In March this year, David Savage was walking with the aid of a crutch, the result of injuries sustained when a suicide bomber detonated within metres of him two years ago.
Only a month later, he is aiming to walk 10 kilometres this Saturday in Canberra's Australian Running Festival.
A former federal police officer, Mr Savage was working in Afghanistan as an aid worker for AusAID when a 12-year-old boy approached his group and detonated his vest.
''I had my back turned, but I heard the blast, and one of the soldiers who was opposite me, I saw him flying through the air but didn't realise I was probably doing the same thing,'' he said.
''I probably lost consciousness for a short time but then I regained it when the soldiers were trying to do first aid. I remember that, unfortunately, fairly vividly.''
Mr Savage sustained critical injuries and was flown to a military hospital in Germany, where he was treated for two weeks.
Once stabilised, he was flown to Australia, where he spent two months in hospital in Sydney, and then a further two months in a Canberra hospital.
When he was released in September last year, he could only walk with the aid of crutches for about 50 metres at a time.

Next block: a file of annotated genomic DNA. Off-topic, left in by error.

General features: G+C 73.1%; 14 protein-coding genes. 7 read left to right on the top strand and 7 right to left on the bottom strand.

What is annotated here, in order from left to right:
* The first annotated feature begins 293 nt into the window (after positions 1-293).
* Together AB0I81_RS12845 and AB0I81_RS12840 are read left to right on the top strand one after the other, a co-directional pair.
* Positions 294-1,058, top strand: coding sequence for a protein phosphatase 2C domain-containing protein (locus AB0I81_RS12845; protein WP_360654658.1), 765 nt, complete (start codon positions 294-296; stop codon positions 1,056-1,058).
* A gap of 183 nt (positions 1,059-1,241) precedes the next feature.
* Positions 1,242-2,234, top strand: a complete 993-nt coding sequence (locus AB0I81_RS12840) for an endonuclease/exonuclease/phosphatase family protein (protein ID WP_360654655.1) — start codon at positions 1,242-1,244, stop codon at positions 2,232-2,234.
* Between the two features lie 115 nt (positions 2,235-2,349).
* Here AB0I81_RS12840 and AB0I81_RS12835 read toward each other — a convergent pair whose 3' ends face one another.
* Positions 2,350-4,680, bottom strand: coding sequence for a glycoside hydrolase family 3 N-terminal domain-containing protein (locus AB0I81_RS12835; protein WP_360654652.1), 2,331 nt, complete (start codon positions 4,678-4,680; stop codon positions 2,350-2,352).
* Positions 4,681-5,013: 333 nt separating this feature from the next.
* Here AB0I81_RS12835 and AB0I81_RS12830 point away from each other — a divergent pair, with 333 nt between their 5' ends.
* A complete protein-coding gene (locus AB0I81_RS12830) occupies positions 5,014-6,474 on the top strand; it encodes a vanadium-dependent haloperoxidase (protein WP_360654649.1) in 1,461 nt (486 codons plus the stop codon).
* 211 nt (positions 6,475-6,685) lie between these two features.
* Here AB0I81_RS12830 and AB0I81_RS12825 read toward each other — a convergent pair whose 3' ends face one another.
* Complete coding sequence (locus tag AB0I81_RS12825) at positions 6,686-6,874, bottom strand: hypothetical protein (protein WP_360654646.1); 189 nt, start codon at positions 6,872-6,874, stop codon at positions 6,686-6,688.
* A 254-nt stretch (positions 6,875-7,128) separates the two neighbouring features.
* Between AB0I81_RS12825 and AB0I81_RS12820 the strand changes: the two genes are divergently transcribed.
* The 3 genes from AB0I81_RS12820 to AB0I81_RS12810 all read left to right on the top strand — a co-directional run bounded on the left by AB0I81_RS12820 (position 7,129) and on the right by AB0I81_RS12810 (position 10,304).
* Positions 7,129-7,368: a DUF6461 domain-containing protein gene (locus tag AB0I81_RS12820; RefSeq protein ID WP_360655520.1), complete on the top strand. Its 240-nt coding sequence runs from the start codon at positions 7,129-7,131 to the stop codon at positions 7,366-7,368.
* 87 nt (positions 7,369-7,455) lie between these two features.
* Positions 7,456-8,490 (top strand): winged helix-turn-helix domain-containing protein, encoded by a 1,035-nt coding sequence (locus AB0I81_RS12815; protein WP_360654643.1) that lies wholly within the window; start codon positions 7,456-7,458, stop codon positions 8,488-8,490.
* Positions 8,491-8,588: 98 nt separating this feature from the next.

Working with physiotherapist Rachel Harrison-Wyatt from ergogym in Phillip, Mr Savage set himself the goal of walking 10 kilometres. He gradually increased his distances, building up to walking nine kilometres last week.
''Doing the nine was pretty tough. On the day, I think the last kilometre will hopefully be on adrenalin,'' he said.
Other than a brace on his left foot and wrist, plus scarring to his leg, Mr Savage's ordeal isn't visibly noticeable. But two years since the blast, he still deals with his injuries on a daily basis.
On top of gym sessions with Ms Harrison-Wyatt three times a week, Mr Savage sees a speech therapist and occupational therapist.
He still uses a crutch when he has to stand for long periods, and balance is an issue.
He has a mild traumatic brain injury, which causes short-term memory problems, and he has had to relearn to write and do other basic tasks.
Ball bearings remain lodged in his body.
Mr Savage is using the walk to raise funds for Soldier On, an organisation that supports people who are wounded in battle. Soldier On was launched about the same time Mr Savage came back from Germany, and even though he wasn't a soldier, the group supported him and his family through his recovery.
So far, he has raised almost $8000 and hopes to raise as much as $10,000 before the event.
Ms Harrison-Wyatt, whom Mr Savage calls his ''mistress of pain'', will accompany him on the walk, along with eight others, including his son, Christopher. Mr Savage's wife, Sandra, and daughter, Belinda, will be waiting at the finish line.